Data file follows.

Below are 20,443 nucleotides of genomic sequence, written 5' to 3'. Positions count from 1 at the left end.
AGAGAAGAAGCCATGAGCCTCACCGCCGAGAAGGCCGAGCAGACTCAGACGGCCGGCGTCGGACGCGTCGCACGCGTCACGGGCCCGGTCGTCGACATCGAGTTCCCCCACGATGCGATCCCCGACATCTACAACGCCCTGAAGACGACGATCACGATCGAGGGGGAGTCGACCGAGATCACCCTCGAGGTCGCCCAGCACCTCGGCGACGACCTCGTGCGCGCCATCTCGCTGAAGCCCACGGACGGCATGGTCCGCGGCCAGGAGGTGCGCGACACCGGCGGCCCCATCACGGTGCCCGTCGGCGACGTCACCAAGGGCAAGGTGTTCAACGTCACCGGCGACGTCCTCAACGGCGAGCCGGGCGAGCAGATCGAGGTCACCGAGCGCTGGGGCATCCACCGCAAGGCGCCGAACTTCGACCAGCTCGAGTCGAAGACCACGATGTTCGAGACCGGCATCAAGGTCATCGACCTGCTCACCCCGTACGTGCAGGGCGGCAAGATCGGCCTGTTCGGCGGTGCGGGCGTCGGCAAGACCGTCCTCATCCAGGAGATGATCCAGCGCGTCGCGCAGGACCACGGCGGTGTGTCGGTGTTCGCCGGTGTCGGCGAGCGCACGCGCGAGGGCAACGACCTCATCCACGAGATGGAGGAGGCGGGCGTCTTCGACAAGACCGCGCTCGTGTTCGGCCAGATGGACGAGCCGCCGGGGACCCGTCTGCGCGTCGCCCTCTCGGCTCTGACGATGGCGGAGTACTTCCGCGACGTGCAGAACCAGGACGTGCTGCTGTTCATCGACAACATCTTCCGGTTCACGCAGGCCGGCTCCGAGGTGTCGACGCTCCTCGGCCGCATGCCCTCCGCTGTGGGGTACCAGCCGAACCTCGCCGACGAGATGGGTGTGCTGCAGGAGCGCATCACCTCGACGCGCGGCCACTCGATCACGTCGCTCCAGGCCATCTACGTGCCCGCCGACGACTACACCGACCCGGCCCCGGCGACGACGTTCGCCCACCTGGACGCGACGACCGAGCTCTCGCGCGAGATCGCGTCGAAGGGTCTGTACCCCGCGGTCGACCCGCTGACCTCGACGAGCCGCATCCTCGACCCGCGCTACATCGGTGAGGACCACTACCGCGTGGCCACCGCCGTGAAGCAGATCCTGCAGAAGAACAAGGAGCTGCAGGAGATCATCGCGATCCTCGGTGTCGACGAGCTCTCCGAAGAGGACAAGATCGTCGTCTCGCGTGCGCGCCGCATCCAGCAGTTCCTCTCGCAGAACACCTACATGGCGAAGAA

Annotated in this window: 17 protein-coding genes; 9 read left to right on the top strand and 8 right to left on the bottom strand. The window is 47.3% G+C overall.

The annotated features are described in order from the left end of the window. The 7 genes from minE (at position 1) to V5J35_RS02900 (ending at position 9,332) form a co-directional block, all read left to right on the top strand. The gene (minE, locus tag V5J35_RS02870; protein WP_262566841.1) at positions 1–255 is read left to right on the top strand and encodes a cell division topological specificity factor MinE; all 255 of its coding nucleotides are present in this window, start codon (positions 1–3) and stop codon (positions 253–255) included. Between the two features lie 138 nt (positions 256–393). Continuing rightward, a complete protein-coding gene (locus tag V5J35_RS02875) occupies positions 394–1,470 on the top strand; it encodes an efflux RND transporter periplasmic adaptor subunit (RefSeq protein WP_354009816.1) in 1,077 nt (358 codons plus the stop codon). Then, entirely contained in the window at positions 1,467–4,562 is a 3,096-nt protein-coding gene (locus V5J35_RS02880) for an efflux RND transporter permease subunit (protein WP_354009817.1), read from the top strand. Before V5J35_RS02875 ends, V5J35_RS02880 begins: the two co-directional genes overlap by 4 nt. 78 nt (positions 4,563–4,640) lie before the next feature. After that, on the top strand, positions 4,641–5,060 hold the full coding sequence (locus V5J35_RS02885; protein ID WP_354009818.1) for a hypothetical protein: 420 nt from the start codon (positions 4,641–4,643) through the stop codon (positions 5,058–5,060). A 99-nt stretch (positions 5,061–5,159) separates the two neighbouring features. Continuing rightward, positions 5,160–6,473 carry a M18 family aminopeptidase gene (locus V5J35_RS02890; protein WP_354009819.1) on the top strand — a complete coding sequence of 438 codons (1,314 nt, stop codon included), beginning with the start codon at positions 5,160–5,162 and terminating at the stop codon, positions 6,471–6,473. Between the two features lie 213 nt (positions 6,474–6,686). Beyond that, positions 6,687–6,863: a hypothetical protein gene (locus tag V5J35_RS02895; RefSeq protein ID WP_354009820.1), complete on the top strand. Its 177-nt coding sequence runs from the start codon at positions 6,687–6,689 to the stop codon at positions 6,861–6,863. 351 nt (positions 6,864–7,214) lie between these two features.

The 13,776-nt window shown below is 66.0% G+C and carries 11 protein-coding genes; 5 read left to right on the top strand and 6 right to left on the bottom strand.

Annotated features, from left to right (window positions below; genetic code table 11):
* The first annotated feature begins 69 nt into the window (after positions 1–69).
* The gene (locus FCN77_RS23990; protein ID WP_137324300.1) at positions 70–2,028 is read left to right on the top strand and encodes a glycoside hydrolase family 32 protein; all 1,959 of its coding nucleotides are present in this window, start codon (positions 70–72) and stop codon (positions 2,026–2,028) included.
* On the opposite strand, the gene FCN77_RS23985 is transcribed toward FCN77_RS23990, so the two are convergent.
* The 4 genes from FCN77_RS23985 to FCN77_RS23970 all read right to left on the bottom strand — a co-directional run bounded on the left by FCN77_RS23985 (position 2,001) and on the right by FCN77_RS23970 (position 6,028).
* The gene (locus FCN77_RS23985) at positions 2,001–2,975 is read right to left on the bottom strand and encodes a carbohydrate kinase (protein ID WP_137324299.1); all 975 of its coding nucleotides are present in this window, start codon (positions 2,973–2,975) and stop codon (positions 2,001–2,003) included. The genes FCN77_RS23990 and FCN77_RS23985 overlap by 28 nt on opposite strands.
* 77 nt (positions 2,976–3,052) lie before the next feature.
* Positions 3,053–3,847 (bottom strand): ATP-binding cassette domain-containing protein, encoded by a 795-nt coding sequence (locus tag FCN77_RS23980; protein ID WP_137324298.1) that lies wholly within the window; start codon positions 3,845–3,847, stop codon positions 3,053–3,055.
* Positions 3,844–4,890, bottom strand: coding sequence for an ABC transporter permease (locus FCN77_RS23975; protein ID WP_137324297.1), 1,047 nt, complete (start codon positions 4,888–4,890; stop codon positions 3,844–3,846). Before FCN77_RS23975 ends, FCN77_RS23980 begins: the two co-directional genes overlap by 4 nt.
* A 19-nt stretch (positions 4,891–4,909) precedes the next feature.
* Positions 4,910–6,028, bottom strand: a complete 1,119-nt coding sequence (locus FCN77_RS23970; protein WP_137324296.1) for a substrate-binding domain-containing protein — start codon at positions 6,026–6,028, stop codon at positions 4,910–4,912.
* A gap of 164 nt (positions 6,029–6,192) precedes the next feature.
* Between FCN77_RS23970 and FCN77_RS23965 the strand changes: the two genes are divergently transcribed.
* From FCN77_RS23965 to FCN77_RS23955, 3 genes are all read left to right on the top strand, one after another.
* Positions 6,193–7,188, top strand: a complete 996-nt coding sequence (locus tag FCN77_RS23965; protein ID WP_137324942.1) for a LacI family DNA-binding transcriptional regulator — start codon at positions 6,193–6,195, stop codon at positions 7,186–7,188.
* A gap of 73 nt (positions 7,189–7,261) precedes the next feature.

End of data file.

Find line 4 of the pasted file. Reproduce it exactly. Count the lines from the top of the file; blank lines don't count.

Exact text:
The annotated features are described in order from the left end of the window. The 7 genes from minE (at position 1) to V5J35_RS02900 (ending at position 9,332) form a co-directional block, all read left to right on the top strand. The gene (minE, locus tag V5J35_RS02870; protein WP_262566841.1) at positions 1–255 is read left to right on the top strand and encodes a cell division topological specificity factor MinE; all 255 of its coding nucleotides are present in this window, start codon (positions 1–3) and stop codon (positions 253–255) included. Between the two features lie 138 nt (positions 256–393). Continuing rightward, a complete protein-coding gene (locus tag V5J35_RS02875) occupies positions 394–1,470 on the top strand; it encodes an efflux RND transporter periplasmic adaptor subunit (RefSeq protein WP_354009816.1) in 1,077 nt (358 codons plus the stop codon). Then, entirely contained in the window at positions 1,467–4,562 is a 3,096-nt protein-coding gene (locus V5J35_RS02880) for an efflux RND transporter permease subunit (protein WP_354009817.1), read from the top strand. Before V5J35_RS02875 ends, V5J35_RS02880 begins: the two co-directional genes overlap by 4 nt. 78 nt (positions 4,563–4,640) lie before the next feature. After that, on the top strand, positions 4,641–5,060 hold the full coding sequence (locus V5J35_RS02885; protein ID WP_354009818.1) for a hypothetical protein: 420 nt from the start codon (positions 4,641–4,643) through the stop codon (positions 5,058–5,060). A 99-nt stretch (positions 5,061–5,159) separates the two neighbouring features. Continuing rightward, positions 5,160–6,473 carry a M18 family aminopeptidase gene (locus V5J35_RS02890; protein WP_354009819.1) on the top strand — a complete coding sequence of 438 codons (1,314 nt, stop codon included), beginning with the start codon at positions 5,160–5,162 and terminating at the stop codon, positions 6,471–6,473. Between the two features lie 213 nt (positions 6,474–6,686). Beyond that, positions 6,687–6,863: a hypothetical protein gene (locus tag V5J35_RS02895; RefSeq protein ID WP_354009820.1), complete on the top strand. Its 177-nt coding sequence runs from the start codon at positions 6,687–6,689 to the stop codon at positions 6,861–6,863. 351 nt (positions 6,864–7,214) lie between these two features.